NASHVILLE (CN) – A Tennessee family cannot sue Rutherford County for sinking an $11 million contract to convert their 240-acre property into a Bible-based theme park, a federal judge ruled.
Even though the state appeals court has since found that the county board of commissioners should allow Steve Shelton and his family to rezone their property for commercial use, U.S. District Judge Thomas Wiseman determined that the Sheltons did not have a constitutionally protected property interest in the issuance of the permit.
The Shelton family stood to make $11 million in 2008 from the sale of 240 acres to BPU Holding, as long as they obtained the necessary permits and zoning alterations for the theme park.
“After much contentious discussion and public input,” the ruling says, Rutherford County Attorney James Cope decided that a supermajority vote of the commission was needed to issue the permit because at least 20 percent of neighboring landowners protested the Sheltons’ application.
The Rutherford County Commission voted 12-9 in favor of passing the application, two votes short of a supermajority.
As the Sheltons lobbied the commission and state courts to revisit their application, they filed a federal suit against Cope and the county for civil rights and state-law violations.
In the state action, the Sheltons argued that it was unfair to impose the supermajority vote on their application because Cope let ineligible “landowners” file protest petitions against their proposed Bible theme park development.
Eventually the Rutherford County Chancery Court vacated the commission’s decision to deny the application, finding that Cope overstepped his authority in requiring the supermajority vote. It was up to the commission to make that determination, the court ruled.
The chancery court did not rule, however, on whether the defendants’ actions had violated plaintiffs’ constitutional rights.
Cope appealed, but the Tennessee Court of Appeals upheld the lower court’s decision in October 2009 and said the Sheltons’ application should have passed.
The court also vacated the chancery court’s award of attorneys’ fees to avoid endorsing the Sheltons’ constitutional claims in federal court.
A month earlier, Wiseman had ruled to only dismiss the Sheltons’ state-law claims for negligence and inverse condemnation. With the state appeals court ruling, the Sheltons and county asked Wiseman to grant summary judgment on the remaining constitutional claims.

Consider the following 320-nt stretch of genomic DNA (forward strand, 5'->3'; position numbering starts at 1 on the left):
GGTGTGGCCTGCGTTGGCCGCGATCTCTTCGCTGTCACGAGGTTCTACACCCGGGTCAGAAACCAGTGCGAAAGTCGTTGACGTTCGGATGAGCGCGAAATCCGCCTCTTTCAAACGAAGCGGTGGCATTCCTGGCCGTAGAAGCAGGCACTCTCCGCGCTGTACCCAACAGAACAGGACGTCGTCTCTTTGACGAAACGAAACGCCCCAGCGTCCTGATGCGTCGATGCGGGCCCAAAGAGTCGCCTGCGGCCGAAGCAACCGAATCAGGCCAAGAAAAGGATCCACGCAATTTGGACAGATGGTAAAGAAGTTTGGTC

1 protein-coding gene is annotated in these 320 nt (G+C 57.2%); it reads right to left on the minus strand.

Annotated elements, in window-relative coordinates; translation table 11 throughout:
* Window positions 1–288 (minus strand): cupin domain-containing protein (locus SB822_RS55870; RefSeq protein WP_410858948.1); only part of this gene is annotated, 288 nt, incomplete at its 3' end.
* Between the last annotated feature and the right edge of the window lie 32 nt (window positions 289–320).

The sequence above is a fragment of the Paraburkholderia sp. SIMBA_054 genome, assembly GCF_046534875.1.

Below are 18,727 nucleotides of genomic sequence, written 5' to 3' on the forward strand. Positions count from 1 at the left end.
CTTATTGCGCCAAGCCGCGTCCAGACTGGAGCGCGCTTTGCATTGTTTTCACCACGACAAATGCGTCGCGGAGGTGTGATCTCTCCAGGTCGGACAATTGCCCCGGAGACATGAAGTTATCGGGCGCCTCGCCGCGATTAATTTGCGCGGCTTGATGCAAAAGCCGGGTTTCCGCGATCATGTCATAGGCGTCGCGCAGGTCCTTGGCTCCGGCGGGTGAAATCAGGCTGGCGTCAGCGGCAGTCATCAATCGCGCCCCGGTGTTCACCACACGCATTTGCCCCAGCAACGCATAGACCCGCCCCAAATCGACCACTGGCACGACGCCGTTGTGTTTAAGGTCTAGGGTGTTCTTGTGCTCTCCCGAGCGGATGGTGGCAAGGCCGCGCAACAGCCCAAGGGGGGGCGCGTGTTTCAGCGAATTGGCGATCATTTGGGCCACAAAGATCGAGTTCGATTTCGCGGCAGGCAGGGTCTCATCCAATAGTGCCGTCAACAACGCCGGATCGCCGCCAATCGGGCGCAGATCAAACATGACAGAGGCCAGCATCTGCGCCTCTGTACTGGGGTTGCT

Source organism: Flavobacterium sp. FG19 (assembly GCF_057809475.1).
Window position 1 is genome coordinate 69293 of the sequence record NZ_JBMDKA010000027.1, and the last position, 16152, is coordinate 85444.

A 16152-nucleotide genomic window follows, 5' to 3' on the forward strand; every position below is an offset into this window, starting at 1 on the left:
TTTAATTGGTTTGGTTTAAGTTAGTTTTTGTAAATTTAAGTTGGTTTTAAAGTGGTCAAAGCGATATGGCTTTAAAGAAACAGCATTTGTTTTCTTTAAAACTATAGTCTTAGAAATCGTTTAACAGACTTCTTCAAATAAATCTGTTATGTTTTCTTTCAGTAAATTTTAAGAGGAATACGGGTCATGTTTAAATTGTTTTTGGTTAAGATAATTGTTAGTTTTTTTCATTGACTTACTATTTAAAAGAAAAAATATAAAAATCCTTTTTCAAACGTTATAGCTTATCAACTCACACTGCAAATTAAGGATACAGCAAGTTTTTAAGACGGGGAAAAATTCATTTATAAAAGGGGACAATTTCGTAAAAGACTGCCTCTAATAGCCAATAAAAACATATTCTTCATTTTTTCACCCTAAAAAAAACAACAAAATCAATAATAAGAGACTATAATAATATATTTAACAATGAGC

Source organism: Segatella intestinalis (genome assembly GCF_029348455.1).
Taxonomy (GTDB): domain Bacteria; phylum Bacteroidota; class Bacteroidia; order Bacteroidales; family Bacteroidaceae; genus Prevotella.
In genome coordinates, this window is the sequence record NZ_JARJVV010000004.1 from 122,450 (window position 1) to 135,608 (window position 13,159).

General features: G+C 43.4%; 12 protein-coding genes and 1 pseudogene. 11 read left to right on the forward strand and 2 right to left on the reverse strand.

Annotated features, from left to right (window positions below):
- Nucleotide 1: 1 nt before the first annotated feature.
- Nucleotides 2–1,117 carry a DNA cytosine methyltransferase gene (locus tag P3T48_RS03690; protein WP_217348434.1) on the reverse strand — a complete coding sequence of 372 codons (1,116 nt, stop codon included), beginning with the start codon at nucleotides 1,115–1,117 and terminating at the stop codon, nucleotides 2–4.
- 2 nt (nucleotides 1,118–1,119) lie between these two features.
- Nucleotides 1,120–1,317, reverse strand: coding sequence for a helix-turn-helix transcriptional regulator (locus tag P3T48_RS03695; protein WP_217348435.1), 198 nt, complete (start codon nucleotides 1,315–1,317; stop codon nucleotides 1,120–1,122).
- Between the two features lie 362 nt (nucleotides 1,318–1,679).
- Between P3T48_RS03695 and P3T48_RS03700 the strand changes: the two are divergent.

Wiseman found on Tuesday that the Sheltons did not have a “legitimate claim of entitlement” because their proposed use of the land would substantially affect the area and was therefore subject to the zoning commission’s discretion.
“The fact that the commission had such discretion means that plaintiffs did not have a ‘legitimate claim of entitlement’ or a ‘justifiable expectation’ in the approval of their zoning application sufficient to establish the existence of a constitutionally protected property or liberty interest,” the ruling states.
Wiseman added that the plaintiffs did not “suddenly acquir[e]” a legitimate claim of entitlement or justifiable expectation when the commission denied their application after a majority of its members voted in favor of it – even though the Tennessee Court of Appeals ruled that the supermajority rule imposed on their application was unfair.
The judge also found that the commission’s reliance on the supermajority provision of local zoning code was neither arbitrary nor capricious because the requirement had been in effect for 24 years.
“It was therefore not completely irrational for the county commission to rely upon that provision in denying plaintiffs’ petition,” the ruling states.
Wiseman’s decision to grant Rutherford County’s motion for summary judgment dismissed the remainder of the Sheltons’ federal claims.